Local and state authorities told GAO researchers that the “new standards have resulted in more waste, higher food costs, challenges with menu planning and difficulties in sourcing products that meet the federal portion and calorie requirements.” GAO notes that participation in the National School Lunch Program declined to 30.7 million students from a peak of 31.8 million students during the 2010-11 academic year. However, the report also noted that the vast majority of the school lunch drop-outs were those who paid full-price for their meals while participation in the free-meal program increased significantly. These data are in line with USDA data that show that the number of low-income students approved for free meals has been increasing while the number of students paying full-price for lunch has been decreasing since 2007.

Many commentators familiar with the school lunch issues focus on the fact that all change takes time, especially when the change may be difficult. Many food service directors and members of the School Nutrition Association who have been lobbying Congress to drop a number of requirements have, in their opinion, not allowed sufficient time for the nutritional changes to become part of children’s eating habits. Nor has there been much outreach to the families involved. Interestingly, the GAO researchers, despite the negative interviews they encountered, did not recommend scaling back the nutritional requirements.

At about the same time as the GAO report, researchers with the Harvard School of Public Health published their study in the American Journal of Preventive Medicine of what was occurring in the National School Lunch Program in four low-income elementary and middle schools in the Boston area. The results showed that students were eating 23% more fruit and 16% more vegetables overall and that the new nutritional standards were not causing more food waste, although much food was discarded. The levels of waste in the program, however, were similar to those found in other urban, low-income schools in Massachusetts.

Data from the Food Nutrition Service (FNS) in USDA indicate that very few schools (only .015% of schools nationwide) have dropped out of the National School Lunch Program due to struggles over providing kids healthy foods. An initiative recently enacted by FNS (USDA) is a new grant program to support “Smarter Lunchrooms,” a broad toolkit of easy-to-implement, low-cost, evidence-based strategies that increase consumption of healthier foods and decrease plate waste. Most of these ideas are based on best practices already in place in some states.

The Senate Agricultural Committee has already begun hearings to discuss re-authorizing the Child Nutrition Act (the HHFKA). The latest was held on July 23, 2014 and the key issue was whether re-authorization should include the concept of “flexibility,” which has been favored by the School Nutrition Association and groups like them. It was clear from the hearing that there are at least two distinct views about re-authorization and these involve politics.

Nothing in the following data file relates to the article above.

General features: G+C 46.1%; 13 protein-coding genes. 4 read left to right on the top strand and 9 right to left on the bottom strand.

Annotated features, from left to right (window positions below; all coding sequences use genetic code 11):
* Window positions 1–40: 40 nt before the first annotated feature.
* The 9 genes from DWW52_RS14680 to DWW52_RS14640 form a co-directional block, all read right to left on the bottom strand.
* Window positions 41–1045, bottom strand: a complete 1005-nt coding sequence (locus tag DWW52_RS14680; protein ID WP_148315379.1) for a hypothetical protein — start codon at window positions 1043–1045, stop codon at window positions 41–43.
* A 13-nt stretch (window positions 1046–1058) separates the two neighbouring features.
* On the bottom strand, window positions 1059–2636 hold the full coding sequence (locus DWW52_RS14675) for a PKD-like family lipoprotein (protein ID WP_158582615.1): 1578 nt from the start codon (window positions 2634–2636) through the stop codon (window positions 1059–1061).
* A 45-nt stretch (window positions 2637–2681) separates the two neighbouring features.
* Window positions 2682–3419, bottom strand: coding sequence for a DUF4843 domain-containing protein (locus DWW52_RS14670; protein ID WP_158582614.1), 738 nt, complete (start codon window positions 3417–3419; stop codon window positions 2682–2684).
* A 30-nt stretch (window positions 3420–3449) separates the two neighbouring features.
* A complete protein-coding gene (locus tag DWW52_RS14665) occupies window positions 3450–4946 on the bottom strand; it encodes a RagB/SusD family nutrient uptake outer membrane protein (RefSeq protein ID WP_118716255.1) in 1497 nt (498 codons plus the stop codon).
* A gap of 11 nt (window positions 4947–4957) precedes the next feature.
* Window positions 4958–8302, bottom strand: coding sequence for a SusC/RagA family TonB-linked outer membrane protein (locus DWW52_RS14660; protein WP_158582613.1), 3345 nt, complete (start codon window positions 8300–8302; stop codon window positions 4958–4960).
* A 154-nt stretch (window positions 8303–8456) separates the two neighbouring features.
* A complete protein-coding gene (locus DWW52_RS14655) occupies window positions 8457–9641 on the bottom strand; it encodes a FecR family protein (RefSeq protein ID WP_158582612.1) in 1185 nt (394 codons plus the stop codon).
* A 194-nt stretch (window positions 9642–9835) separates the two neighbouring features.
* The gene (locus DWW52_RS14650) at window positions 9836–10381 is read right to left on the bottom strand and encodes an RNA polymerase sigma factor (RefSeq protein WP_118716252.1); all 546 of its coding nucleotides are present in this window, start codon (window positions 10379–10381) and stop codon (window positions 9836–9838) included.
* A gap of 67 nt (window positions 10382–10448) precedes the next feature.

On the one hand, some of the problems raised during the hearing (primarily by Republicans and witnesses that have sought their help) related to: 1) “flexibility” in the form of waivers, which are being sought for schools whose students are having difficulty with current standards; 2) the loss of full-price participants in the National School Lunch Program based on the 2014 GAO report lest school lunches are viewed as food for kids from low-income families; 3) meeting taste standards of students who balk at nutritional standards; and, 4) difficulty with implementation where unlicensed staff operate school kitchens.

On the other hand, many witnesses (primarily those defending the HHFKA and a number of Democrats) expressed the feeling that 1) as more kids and schools continue to successfully make the transition to the nutrition standards in HHFKA participation in the program will keep climbing and waivers will not be needed; 2) community eligibility, which covers all students in a high-poverty school district will overcome any problem of perception about full-price vs. free lunches in some schools, while trends of acceptance of nutritional standards among students will overcome those perceptions in other schools; 3) creative experimentation in menu-planning and focusing on local “favorites” as well as using the produce from school gardens would eliminate problems of students’ taste standards; and finally, 4) USDA’s technical assistance, training and continuing education programs, if sought out by school districts, should overcome problems relating to lack of licensure among school kitchen staff. All witnesses agreed that increased subsidies for school meals would be of great assistance.

Based on the foregoing sections, what are the primary goals that should be sought by nonprofits interested in solidarity with and advocacy for children’s hunger as well as good nutrition as they work with others to help in re-authorizing the HHFKA? At a minimum, they should include:

  • Strengthening the Summer Nutrition Programs so they can meet the needs of children and communities when school is out
  • Simplifying the procedures for local agencies and non-profits to sponsor Summer Nutrition Programs and increasing communication about their importance
  • Expanding the reach of the Afterschool Meal Program
  • Supporting the momentum of school breakfast expansion in every state
  • Ensuring that all schools that participate in the National School Lunch Program also participate in the School Breakfast Program